Things are there for us first of all because they matter to us. For this reason we first of all encounter things as equipment or tools (das Zeug). We do not first all perceive things; rather they have a part to play. Heidegger understands this by saying that we relate to things first of all in terms an ‘in order to’ in which I ‘assign’ them in a totality of other usable things. I open the door in order to leave the room. I walk down the corridor in order to leave the building; I use the lighter in order to light my cigarette and so on. Thus unlike perception, I do not see a thing apart from everything else, rather a relate to things in totality:

Equipment … always is in terms of its belonging to other equipment: ink stand, pen, ink, paper, blotting pad, table, lamp, furniture, windows, doors, room. These ‘Things’ never show themselves… we encounter the room not as something ‘between four walls’ in a geometrical spatial sense, but as equipment for residing [BT 68-9].
When Heidegger say that things as equipment should be understood as use, he emphasises that we should not think of this use theoretically. It is not the looking at the hammer that reveals it’s the being of the hammer as equipment, but the hammering itself. We thereby must distinguish the being as something present, present-to-hand, from how its reveals itself in its use – ready to hand. No matter how hard I look at something I can never disclose its ready-to-handiness, for as soon as something is called to my attention then it becomes present-to-hand. The hammer ceases to be a ‘hammering nails into wood in order to build a house’, but simply a hammer. What matter in my everyday involvement with things is not the presence of the thing itself but that towards which my activity is direction (what Heidegger calls the ‘towards which’) – circumspection rather than inspection. Circumspection relates back to care, which Heidegger has already characterised Dasein’s being in the world, for I can be circumspect in the sense that the world as such matters to me.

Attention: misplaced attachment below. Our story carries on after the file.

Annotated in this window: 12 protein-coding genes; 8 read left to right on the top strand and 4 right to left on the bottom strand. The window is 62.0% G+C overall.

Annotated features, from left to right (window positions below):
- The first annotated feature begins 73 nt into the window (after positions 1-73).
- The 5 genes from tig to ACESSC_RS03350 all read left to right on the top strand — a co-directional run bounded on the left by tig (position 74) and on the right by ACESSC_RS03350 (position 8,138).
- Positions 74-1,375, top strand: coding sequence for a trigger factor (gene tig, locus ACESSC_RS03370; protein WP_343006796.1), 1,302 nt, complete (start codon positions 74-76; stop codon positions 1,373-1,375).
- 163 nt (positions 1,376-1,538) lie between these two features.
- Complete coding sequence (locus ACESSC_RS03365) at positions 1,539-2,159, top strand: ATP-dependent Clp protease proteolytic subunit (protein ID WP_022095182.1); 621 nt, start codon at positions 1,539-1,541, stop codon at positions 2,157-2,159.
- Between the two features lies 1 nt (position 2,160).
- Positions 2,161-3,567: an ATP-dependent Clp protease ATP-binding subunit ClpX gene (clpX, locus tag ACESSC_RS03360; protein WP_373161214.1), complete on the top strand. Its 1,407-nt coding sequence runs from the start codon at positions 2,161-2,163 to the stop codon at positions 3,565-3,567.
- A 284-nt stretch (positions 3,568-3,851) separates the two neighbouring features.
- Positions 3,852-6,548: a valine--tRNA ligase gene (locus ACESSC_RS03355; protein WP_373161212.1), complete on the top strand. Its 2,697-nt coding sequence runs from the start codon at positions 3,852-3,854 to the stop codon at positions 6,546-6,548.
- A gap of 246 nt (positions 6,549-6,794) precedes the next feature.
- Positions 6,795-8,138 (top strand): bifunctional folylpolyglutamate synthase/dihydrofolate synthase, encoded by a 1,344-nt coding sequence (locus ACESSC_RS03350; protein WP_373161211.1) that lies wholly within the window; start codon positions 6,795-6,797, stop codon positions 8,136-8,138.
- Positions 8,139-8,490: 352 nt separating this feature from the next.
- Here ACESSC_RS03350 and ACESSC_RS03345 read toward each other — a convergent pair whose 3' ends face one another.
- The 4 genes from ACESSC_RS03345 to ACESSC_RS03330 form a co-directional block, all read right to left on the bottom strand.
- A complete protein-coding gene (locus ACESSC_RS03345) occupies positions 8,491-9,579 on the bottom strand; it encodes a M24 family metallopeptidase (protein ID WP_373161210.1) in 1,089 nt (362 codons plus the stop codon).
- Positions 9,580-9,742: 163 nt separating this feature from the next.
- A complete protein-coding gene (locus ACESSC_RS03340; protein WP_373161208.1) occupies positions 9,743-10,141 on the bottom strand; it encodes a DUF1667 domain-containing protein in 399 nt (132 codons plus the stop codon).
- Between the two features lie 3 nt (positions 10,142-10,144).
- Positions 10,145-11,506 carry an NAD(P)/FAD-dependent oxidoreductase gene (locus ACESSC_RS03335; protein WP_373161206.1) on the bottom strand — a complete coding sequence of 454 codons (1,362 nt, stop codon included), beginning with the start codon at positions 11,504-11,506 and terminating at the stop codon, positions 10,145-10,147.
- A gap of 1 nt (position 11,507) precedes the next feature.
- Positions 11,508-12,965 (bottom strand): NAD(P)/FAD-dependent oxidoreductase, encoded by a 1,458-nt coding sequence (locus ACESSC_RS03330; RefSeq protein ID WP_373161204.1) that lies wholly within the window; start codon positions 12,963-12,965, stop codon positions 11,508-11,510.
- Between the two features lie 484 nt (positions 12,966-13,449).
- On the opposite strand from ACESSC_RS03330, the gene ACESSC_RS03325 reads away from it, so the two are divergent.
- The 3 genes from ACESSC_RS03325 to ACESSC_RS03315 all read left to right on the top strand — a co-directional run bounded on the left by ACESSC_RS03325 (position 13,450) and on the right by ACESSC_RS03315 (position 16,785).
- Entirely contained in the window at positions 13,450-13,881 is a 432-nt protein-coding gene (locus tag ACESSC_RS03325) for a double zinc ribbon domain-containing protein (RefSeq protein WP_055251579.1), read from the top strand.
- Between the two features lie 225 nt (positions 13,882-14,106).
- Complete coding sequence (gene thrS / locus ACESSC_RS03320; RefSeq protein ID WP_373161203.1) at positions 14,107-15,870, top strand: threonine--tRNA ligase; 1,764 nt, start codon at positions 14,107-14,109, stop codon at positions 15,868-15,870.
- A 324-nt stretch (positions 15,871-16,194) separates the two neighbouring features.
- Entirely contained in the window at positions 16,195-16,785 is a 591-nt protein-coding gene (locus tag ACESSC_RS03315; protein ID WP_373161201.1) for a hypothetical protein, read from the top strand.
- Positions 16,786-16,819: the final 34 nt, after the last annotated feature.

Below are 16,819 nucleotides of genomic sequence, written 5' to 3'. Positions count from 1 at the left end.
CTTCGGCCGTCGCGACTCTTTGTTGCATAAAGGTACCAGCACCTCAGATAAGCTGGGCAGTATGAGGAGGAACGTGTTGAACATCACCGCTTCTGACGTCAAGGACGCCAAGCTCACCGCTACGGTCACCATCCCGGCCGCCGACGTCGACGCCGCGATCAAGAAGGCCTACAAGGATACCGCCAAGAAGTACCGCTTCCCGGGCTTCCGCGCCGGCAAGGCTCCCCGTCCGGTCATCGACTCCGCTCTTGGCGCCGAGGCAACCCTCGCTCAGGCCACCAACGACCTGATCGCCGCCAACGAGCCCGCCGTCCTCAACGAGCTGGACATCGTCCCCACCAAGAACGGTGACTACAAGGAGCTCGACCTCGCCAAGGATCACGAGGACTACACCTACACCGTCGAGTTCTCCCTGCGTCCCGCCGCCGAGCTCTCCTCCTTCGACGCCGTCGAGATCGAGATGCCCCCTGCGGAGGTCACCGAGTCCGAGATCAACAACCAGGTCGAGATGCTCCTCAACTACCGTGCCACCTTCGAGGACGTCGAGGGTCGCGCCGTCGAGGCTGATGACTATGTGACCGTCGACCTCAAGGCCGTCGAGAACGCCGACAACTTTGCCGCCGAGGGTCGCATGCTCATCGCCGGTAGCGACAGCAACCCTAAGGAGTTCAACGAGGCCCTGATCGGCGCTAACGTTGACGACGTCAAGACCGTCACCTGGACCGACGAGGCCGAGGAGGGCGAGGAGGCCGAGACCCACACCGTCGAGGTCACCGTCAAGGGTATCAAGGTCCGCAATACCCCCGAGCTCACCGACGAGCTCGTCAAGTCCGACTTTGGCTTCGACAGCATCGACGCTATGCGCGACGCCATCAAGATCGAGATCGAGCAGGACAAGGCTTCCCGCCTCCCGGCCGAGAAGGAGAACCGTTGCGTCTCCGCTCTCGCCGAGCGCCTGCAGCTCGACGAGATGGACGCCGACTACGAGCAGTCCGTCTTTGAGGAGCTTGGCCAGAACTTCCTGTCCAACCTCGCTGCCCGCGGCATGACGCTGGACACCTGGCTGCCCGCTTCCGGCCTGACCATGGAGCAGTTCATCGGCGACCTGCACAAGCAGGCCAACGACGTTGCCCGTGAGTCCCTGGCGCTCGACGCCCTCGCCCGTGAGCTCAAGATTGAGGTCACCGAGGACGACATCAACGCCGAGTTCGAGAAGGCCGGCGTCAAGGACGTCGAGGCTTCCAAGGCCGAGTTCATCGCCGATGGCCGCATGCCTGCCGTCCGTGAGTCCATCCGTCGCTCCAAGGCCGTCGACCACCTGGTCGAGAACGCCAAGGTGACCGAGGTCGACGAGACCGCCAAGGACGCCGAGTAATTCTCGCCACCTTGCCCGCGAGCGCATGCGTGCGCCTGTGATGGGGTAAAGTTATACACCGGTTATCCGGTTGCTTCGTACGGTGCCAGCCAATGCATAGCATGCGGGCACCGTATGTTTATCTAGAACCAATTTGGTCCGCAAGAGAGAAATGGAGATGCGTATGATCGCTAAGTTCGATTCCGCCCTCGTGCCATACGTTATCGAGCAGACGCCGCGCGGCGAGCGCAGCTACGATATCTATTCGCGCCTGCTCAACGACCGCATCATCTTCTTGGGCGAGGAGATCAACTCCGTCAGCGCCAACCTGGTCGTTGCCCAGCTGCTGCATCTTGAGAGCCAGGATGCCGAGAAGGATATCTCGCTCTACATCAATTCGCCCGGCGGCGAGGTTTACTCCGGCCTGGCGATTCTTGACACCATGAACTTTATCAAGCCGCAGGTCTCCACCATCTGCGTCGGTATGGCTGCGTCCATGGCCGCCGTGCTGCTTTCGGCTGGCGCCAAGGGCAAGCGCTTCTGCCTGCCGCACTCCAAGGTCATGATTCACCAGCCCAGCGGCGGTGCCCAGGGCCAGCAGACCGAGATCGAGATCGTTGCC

The whole drive of Heidegger’s analysis is to show that my everyday involvement with things already involves implies a world, which remains completely invisible in my inspection of things, but precisely because philosophy has taken perception to be the essential way that I relate to things, the phenomenon of the world has been utterly cut off from it. Every use relates to every other use, and in this way the world is present in some way in every use. But it is not present in the way that we understand present as something present to hand. The world is precisely not something that I can perceive and this explains why the world is not present in such examples of perception. The perceived thing is worldless. In equipmentality, the world becomes visible not when we pay attention to it, but when it breaks down:

The assignments themselves are not observed; they are rather there… but when an assignment has been disturbed – when something is unusable…then the assignment becomes explicit…. Or circumspection comes up against emptiness and now sees for the first time what the missing article was ready-to-hand with, and what it was ready-to-hand for. The environment announces itself afresh [BT 75].
The world then is not external nature, but referentiality, the ‘towards which’ of the ‘in order to’. Referentiality only has a meaning, however, in relation to my involvement. In hammering there is the involvement with making something secure, which is involved in protecting oneself from the weather. All these involvements relate back into the end to Dasein’s existence; that is to say, in terms of its own possibilities. This means that all equipment in the end point back to a being which is not a piece of equipment and that is Dasein. The primary ‘towards which’ of all equipment is for the sake of Dasein, because its being is an issue for it.
[With a] hammer there is an involvement in hammering, with hammering an involvement with in making something fast; with making something fast, there is an involvement in protection against bad weather; and this protection ‘is’ for the sake of proving shelter for Dasein – that is to say, for the sake of a possibility of Dasein’s Being [BT 84]. 
No single involvement, however, makes sense on its own, but only within a totality of involvements. This totality is the horizon of my world in which this or that purpose has its relation to other purposes. This world, however, is neither something ready to hand or present to hand; it is not one more item added to the things that I encounter. The world, rather, belongs to Dasein’s understanding. We would be wrong to interpret this understanding in an objective or theoretical grasp of something. Understanding here mean’s Dasein’s familiarity with a world.